Summary: Like Jonah we run from God and we disobey God. Even though God gives second chances doesn't mean our heart will be in it. In the end we have to ask are we graceless like Jonah or grace filled because of Christ.

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I Am Jonah

Part 4: Who Am I?

Pastor Ryan Akers

Last message of the series. The theme for today is questions. The title of the sermon is a question, God will ask Jonah two questions in this chapter and I will also finish by asking a question. Lots for you to ponder as you listen and then reflect later.

Jonah 4:1- If you’ve been here for these messages then you know the story very well, if not then I’ll give you the quick version. Jonah is commissioned by God to go to the Ninevites and warn them that if they don’t repent and turn from their wicked ways within 40 days they will be destroyed. Jonah doesn’t want to give the message(he hates the Ninevites) so he runs, God sends a fish, Jonah reflects for 3 days and nights. The fish spits him out and Jonah obeys. His heart still doesn’t seem in it or at the very least he still doesn’t seem to care about the future of these people because he tells them they will be destroyed in 40 days not that they will be destroyed unless they repent. Regardless, the people repent and they hold out hope that God will see their repentance as genuine and will relent which he does. Now, Jonah is angry. He wanted Ninevah destroyed. They are a wicked, violent, and cruel people. Jonah felt they deserved the wrath of God. Jonah 4:2-Funny that he prayed. We only see him pray twice. First is in chapter 2 when he is thanking God for saving him, granting grace towards him and forgiving him for his disobedience. But then in chapter 4 his prayer of thanksgiving and worship becomes an angry rant of complaints about God’s goodness and how he hated that God showed grace to the Ninevites.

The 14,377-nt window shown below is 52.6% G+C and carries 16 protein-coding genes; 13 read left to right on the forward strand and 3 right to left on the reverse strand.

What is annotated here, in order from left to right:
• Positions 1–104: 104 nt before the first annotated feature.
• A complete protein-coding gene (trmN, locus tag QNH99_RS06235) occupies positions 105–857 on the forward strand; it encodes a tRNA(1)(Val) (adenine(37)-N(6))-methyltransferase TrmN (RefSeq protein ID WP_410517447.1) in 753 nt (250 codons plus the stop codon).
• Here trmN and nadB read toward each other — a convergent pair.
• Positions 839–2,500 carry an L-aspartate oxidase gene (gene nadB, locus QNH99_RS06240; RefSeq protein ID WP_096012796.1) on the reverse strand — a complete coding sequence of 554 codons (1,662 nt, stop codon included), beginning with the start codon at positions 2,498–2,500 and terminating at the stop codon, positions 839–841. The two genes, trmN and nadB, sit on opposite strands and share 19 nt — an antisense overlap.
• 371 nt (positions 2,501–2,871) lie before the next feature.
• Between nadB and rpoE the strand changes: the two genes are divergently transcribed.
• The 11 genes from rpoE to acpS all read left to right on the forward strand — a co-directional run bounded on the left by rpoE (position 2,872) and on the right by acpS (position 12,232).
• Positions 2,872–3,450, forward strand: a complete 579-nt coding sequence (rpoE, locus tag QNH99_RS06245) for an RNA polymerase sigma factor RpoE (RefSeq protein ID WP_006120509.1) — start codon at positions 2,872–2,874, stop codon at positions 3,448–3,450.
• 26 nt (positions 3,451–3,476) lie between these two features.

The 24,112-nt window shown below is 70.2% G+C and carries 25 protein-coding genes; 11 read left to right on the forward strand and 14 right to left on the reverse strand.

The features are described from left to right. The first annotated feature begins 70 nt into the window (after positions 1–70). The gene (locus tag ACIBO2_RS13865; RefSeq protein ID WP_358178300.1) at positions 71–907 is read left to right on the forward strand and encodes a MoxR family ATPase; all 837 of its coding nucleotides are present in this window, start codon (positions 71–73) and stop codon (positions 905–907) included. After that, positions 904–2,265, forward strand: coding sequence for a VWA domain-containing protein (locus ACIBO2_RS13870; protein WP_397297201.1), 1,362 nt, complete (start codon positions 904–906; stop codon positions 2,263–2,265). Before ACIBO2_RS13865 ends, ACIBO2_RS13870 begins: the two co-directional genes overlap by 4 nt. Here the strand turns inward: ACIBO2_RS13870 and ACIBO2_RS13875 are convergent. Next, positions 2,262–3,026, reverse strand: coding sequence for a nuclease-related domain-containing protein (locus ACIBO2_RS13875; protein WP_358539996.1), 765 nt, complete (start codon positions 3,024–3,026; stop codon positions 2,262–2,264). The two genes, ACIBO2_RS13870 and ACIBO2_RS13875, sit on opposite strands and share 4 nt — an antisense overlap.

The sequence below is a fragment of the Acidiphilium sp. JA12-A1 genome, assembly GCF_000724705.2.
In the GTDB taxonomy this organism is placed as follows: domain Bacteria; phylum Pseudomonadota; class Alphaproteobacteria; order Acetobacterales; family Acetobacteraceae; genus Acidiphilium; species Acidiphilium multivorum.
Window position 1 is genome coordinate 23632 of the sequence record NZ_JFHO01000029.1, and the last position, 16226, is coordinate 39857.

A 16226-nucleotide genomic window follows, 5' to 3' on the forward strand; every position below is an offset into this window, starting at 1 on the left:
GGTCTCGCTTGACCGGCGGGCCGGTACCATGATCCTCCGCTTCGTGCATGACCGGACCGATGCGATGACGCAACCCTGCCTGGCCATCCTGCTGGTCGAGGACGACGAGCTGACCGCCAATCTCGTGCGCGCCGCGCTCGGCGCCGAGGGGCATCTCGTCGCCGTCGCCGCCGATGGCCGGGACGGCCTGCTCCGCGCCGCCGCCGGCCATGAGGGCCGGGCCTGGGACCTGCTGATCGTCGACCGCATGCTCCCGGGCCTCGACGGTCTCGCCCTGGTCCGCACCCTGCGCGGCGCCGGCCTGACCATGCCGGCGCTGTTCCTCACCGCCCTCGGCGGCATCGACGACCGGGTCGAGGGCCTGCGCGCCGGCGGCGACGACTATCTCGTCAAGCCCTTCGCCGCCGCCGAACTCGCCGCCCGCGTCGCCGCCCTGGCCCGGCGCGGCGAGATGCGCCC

I have rarely heard of someone who would get angry because God chose to show them mercy. I don’t think I know any pastor who would complain that through their preaching God changed thousands of lives. That’s why we preach. Each week I stand up here hoping and praying that even one person will be transformed for Jesus Christ. That one person will be touched, convicted to change, to repent, to make their life right by living for Christ rather than their individual selves. If God used my message in the way he used Jonah’s I wouldn’t be sulking I’d be rejoicing. But it only made Jonah burn with anger which is ironic considering that as a prophet Jonah’s life mission was to proclaim God’s Word for the purpose of changing people’s lives.

At the same time we might be able to empathize with Jonah a little. If after killing 6 million jews Hitler became a born again Christian, we would have to believe that god would forgive him otherwise you can’t say that Christ death was sufficient or that Christ shed blood covers the sins of ALL who believe but rather just some who believe. Would it be incredibly difficult for us to accept that Hitler is forgiven and as a believer would be in heaven? Absolutely it would. It might even make us sick to our stomachs to imagine that he was spared and is in heaven. Essentially it was the same with Jonah for the Ninevites. To imagine them being spared after all the cruelty they had done is, in his mind, unacceptable. They are unforgiveable.

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